La Scarpetta: Licking the plate clean

You know when you have that irresistible saucy goodness on your plate at the end of a meal that makes you seriously consider licking your plate like a starving maniac in public? Well the Italians have come up with a great solution for that. It’s called la scarpetta.

Fare la scarpetta, roughly translated as “to do the little shoe,” is the very charming act of using a small piece of bread to mop up the wonderful sauce on your plate that you cannot possibly leave behind. Imagine you’ve just had a bowl of steaming mussels cooked in a juicy white wine sauce, a classic spaghetti with rich tomato sauce or your favourite roast dripping with a beautiful gravy or jus – your plate will just be screaming out to be wiped clean with a scarpetta, so you can prolong the pleasure of savouring every single last drop of that tasty sauce left behind.

It’s only appropriate that we continue the shoe metaphor with the fact that the preferred bread for la scarpetta is a loaf of ciabatta, a deliciously crunchy-on-the-outside-airy-on-the-inside Italian bread whose name happens to mean “slipper.”

While the practice is enormously popular all over Italy, the origins of this sometimes inappropriate but absolutely satisfying table manner are mostly today unknown. Plenty of theories abound but one that makes the most sense to me is proposed by Fabrizio Vanni in his book on Medieval eating habits. He suggests that it was only when tomatoes were introduced to Italian cuisine from the Americas in the late 16th century onward that preparations such as soups and sauces were thinned down to how we know them now. Before this most dishes were chunky, thick and dry meals – think a polenta-type consistency – not at all suitable for mopping up saucy leftovers with bread. La scarpetta, Vanni adds, was not just a secondary part of the meal or an afterthought, but actually an essential part, the part that fills up hungry stomachs.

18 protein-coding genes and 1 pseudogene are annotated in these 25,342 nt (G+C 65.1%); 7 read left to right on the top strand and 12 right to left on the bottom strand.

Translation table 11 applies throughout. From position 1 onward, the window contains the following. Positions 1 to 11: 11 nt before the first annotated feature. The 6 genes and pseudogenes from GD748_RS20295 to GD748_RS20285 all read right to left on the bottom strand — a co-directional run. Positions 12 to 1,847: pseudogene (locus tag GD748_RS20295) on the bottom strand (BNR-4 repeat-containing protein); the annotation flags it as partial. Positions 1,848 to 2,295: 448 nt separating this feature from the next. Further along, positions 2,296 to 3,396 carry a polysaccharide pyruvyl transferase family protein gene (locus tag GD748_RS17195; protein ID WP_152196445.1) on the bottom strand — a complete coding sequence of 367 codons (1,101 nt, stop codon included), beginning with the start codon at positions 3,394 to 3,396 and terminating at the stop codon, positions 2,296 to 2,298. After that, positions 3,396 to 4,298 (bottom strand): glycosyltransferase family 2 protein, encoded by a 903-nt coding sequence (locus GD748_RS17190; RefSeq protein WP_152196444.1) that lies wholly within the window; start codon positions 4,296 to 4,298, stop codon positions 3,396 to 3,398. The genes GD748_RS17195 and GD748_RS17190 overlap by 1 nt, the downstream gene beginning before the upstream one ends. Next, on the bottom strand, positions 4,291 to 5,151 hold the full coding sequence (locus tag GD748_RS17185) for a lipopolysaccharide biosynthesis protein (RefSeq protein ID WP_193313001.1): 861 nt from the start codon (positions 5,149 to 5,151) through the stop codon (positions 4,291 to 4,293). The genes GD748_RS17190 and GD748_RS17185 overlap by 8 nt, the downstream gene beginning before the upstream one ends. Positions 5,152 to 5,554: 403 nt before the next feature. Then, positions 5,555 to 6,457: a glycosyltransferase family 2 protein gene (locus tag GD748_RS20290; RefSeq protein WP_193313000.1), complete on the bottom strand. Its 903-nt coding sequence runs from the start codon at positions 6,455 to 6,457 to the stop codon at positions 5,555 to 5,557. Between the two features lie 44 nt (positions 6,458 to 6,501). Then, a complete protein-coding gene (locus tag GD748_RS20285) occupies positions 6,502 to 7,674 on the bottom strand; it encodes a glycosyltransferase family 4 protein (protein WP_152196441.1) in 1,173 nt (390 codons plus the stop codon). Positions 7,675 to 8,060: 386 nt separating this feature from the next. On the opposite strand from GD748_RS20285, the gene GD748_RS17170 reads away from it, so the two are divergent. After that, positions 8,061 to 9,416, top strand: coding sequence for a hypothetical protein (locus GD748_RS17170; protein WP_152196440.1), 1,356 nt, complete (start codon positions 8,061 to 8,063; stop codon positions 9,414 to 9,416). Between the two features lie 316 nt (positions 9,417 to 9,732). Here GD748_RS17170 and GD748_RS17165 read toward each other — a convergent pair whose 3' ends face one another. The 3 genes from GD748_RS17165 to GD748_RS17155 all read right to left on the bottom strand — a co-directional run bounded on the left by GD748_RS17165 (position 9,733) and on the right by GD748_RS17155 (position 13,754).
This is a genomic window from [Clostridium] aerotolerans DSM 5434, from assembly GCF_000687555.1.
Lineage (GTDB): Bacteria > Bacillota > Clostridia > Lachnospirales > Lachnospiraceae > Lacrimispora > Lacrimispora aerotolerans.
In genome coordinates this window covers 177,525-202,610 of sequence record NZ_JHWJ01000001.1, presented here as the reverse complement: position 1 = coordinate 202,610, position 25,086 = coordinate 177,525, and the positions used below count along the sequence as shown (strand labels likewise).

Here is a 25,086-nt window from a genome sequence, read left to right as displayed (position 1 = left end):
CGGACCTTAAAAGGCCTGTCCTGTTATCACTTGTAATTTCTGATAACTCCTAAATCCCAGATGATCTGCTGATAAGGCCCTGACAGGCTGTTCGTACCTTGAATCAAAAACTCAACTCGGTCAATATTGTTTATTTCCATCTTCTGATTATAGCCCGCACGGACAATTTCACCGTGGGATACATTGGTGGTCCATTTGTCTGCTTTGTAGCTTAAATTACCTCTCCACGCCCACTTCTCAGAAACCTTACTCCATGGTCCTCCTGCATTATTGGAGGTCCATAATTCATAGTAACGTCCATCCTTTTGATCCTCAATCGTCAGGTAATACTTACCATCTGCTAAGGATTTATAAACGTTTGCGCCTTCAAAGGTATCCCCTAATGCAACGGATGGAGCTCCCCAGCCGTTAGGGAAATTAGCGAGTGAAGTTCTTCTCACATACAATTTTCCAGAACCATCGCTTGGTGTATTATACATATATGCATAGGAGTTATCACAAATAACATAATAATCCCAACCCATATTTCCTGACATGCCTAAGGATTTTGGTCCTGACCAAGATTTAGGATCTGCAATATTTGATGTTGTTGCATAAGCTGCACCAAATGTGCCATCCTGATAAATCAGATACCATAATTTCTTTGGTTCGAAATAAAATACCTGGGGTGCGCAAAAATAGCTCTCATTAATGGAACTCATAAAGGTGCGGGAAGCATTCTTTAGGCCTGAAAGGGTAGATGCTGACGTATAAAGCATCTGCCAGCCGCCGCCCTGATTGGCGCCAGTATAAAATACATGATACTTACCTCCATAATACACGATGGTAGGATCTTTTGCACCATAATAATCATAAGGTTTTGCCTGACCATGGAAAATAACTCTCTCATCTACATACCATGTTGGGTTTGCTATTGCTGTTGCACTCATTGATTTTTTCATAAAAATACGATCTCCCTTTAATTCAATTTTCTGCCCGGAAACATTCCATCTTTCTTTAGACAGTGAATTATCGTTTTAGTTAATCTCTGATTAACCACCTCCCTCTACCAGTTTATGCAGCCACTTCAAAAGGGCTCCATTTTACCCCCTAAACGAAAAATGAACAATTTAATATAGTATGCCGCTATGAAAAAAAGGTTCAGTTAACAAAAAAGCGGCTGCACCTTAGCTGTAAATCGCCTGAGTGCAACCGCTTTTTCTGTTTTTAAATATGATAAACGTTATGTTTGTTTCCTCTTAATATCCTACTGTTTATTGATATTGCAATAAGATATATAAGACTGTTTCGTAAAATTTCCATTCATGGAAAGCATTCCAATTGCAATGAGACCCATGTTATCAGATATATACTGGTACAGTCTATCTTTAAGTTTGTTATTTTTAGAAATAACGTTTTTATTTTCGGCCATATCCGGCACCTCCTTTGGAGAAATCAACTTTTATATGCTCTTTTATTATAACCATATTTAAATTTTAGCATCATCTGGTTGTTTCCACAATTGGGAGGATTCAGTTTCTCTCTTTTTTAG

Even today, I’m convinced that it is not only an essential part of a homely Italian meal, but it is a pleasure to draw out the meal by slowly devouring a loaf of ciabatta piece by piece, sopping up in the remnants of the meal, perhaps with an added drizzle of extra virgin olive oil, until the plates are sparklingly clean and look like they can be put straight back in the cupboard.

Why the “little shoe”? Italians are visual when it comes to language – some say the little piece of bread, being dipped and dragged through the sauce on the plate with fingers takes on the concave form of a shoe. The explanation that seems the most poetic to me comes from the fact that la scarpetta is at the heart of cucina povera, poor cuisine, when people were so hungry that they could have even eaten the soles of their shoes… lapping up the last of that veil of sauce was to not waste a thing.